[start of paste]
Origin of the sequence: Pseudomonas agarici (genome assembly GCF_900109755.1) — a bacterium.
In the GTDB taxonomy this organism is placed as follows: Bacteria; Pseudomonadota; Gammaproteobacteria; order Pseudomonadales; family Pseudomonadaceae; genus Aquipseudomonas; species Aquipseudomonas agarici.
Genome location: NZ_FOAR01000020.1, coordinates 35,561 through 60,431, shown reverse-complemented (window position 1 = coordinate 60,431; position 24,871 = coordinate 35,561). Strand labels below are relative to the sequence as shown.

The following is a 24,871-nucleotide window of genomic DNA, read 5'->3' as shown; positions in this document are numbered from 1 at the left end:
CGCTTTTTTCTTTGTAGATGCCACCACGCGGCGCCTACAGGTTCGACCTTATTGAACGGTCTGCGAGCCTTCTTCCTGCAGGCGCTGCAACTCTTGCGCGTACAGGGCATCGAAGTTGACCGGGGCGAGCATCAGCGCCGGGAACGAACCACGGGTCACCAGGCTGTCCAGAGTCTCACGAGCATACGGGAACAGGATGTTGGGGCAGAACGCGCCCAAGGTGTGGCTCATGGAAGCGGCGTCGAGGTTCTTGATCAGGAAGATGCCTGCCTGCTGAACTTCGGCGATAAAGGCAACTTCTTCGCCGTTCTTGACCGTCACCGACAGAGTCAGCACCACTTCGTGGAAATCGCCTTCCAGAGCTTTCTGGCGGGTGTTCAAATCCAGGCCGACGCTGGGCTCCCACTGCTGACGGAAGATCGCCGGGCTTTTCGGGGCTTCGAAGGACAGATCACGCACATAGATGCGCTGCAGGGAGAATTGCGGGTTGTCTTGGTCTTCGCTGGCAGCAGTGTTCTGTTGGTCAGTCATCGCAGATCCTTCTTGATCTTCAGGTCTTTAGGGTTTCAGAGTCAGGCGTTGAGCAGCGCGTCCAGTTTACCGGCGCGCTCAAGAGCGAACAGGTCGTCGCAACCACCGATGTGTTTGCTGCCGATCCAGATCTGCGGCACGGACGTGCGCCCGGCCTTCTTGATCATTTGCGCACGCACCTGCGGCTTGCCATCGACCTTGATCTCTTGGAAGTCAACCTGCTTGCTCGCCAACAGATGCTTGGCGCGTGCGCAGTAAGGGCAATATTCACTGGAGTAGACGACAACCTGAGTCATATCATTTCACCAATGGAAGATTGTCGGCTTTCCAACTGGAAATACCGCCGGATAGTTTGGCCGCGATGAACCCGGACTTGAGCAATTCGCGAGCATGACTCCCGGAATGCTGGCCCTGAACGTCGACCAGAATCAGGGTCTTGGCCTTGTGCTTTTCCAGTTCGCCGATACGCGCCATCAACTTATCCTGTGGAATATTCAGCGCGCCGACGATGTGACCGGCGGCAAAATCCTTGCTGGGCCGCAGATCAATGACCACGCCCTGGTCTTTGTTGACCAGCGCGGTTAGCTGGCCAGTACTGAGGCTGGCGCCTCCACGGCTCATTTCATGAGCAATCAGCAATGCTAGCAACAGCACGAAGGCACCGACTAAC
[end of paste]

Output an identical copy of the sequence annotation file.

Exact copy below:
Origin of the sequence: Pseudomonas agarici (genome assembly GCF_900109755.1) — a bacterium.
In the GTDB taxonomy this organism is placed as follows: Bacteria; Pseudomonadota; Gammaproteobacteria; order Pseudomonadales; family Pseudomonadaceae; genus Aquipseudomonas; species Aquipseudomonas agarici.
Genome location: NZ_FOAR01000020.1, coordinates 35,561 through 60,431, shown reverse-complemented (window position 1 = coordinate 60,431; position 24,871 = coordinate 35,561). Strand labels below are relative to the sequence as shown.

The following is a 24,871-nucleotide window of genomic DNA, read 5'->3' as shown; positions in this document are numbered from 1 at the left end:
CGCTTTTTTCTTTGTAGATGCCACCACGCGGCGCCTACAGGTTCGACCTTATTGAACGGTCTGCGAGCCTTCTTCCTGCAGGCGCTGCAACTCTTGCGCGTACAGGGCATCGAAGTTGACCGGGGCGAGCATCAGCGCCGGGAACGAACCACGGGTCACCAGGCTGTCCAGAGTCTCACGAGCATACGGGAACAGGATGTTGGGGCAGAACGCGCCCAAGGTGTGGCTCATGGAAGCGGCGTCGAGGTTCTTGATCAGGAAGATGCCTGCCTGCTGAACTTCGGCGATAAAGGCAACTTCTTCGCCGTTCTTGACCGTCACCGACAGAGTCAGCACCACTTCGTGGAAATCGCCTTCCAGAGCTTTCTGGCGGGTGTTCAAATCCAGGCCGACGCTGGGCTCCCACTGCTGACGGAAGATCGCCGGGCTTTTCGGGGCTTCGAAGGACAGATCACGCACATAGATGCGCTGCAGGGAGAATTGCGGGTTGTCTTGGTCTTCGCTGGCAGCAGTGTTCTGTTGGTCAGTCATCGCAGATCCTTCTTGATCTTCAGGTCTTTAGGGTTTCAGAGTCAGGCGTTGAGCAGCGCGTCCAGTTTACCGGCGCGCTCAAGAGCGAACAGGTCGTCGCAACCACCGATGTGTTTGCTGCCGATCCAGATCTGCGGCACGGACGTGCGCCCGGCCTTCTTGATCATTTGCGCACGCACCTGCGGCTTGCCATCGACCTTGATCTCTTGGAAGTCAACCTGCTTGCTCGCCAACAGATGCTTGGCGCGTGCGCAGTAAGGGCAATATTCACTGGAGTAGACGACAACCTGAGTCATATCATTTCACCAATGGAAGATTGTCGGCTTTCCAACTGGAAATACCGCCGGATAGTTTGGCCGCGATGAACCCGGACTTGAGCAATTCGCGAGCATGACTCCCGGAATGCTGGCCCTGAACGTCGACCAGAATCAGGGTCTTGGCCTTGTGCTTTTCCAGTTCGCCGATACGCGCCATCAACTTATCCTGTGGAATATTCAGCGCGCCGACGATGTGACCGGCGGCAAAATCCTTGCTGGGCCGCAGATCAATGACCACGCCCTGGTCTTTGTTGACCAGCGCGGTTAGCTGGCCAGTACTGAGGCTGGCGCCTCCACGGCTCATTTCATGAGCAATCAGCAATGCTAGCAACAGCACGAAGGCACCGACTAAC